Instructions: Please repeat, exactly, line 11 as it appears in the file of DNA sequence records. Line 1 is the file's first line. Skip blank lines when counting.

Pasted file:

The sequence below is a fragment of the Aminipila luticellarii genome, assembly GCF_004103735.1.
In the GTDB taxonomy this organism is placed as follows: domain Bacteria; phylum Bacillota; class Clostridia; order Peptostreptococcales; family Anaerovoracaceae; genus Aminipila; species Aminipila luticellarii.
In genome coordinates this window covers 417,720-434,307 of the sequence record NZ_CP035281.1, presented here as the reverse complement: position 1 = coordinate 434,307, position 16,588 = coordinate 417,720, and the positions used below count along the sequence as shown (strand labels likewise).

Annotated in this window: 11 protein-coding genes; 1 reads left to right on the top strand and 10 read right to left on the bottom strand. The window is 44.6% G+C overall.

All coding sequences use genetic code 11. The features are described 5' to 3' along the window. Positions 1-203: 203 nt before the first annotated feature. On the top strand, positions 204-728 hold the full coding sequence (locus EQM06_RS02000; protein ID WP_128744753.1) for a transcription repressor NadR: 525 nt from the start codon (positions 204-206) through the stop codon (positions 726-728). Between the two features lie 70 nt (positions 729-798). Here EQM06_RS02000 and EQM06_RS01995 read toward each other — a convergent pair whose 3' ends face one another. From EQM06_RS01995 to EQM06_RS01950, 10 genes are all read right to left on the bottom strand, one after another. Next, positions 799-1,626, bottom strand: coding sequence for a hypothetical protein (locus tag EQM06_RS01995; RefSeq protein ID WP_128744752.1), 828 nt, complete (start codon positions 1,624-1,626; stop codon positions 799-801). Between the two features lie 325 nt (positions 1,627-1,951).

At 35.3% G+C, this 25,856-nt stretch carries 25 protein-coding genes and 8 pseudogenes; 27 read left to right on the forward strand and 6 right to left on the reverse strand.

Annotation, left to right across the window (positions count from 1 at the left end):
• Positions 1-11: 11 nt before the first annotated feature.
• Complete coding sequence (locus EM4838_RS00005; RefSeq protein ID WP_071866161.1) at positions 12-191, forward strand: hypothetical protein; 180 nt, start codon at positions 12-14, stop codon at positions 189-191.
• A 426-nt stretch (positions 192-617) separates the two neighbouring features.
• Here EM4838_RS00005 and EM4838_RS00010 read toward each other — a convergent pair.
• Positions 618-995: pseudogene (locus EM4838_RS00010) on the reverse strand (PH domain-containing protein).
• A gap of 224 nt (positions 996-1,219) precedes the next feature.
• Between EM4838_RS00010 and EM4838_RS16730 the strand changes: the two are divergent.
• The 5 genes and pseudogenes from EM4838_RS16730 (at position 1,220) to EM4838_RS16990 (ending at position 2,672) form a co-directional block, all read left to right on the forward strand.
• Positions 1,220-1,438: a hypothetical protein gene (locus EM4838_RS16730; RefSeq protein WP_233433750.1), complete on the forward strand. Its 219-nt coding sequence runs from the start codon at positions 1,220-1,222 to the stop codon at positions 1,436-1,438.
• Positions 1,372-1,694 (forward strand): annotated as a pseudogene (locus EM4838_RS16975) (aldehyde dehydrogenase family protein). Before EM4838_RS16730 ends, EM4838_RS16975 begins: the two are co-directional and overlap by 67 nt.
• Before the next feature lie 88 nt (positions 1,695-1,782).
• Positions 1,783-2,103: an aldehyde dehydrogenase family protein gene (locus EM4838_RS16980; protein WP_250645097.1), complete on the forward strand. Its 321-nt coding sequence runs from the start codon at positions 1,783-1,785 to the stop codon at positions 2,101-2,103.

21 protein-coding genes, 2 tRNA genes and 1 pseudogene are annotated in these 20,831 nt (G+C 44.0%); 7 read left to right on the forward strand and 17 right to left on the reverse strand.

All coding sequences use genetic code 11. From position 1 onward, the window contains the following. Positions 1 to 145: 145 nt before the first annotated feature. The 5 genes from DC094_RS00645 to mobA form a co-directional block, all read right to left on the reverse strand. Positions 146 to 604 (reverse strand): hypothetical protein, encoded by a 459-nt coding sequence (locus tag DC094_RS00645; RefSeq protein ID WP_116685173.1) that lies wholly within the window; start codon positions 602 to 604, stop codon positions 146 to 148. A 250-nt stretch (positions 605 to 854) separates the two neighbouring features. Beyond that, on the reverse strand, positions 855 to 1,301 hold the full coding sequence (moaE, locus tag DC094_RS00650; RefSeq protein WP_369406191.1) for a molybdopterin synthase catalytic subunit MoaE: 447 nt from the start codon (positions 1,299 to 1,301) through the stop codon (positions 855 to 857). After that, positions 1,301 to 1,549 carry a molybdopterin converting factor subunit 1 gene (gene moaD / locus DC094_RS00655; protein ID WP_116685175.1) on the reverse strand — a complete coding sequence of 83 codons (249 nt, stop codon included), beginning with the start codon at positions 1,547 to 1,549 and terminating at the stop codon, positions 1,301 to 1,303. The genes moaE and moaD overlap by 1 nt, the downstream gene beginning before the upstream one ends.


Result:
• Here EM4838_RS00005 and EM4838_RS00010 read toward each other — a convergent pair.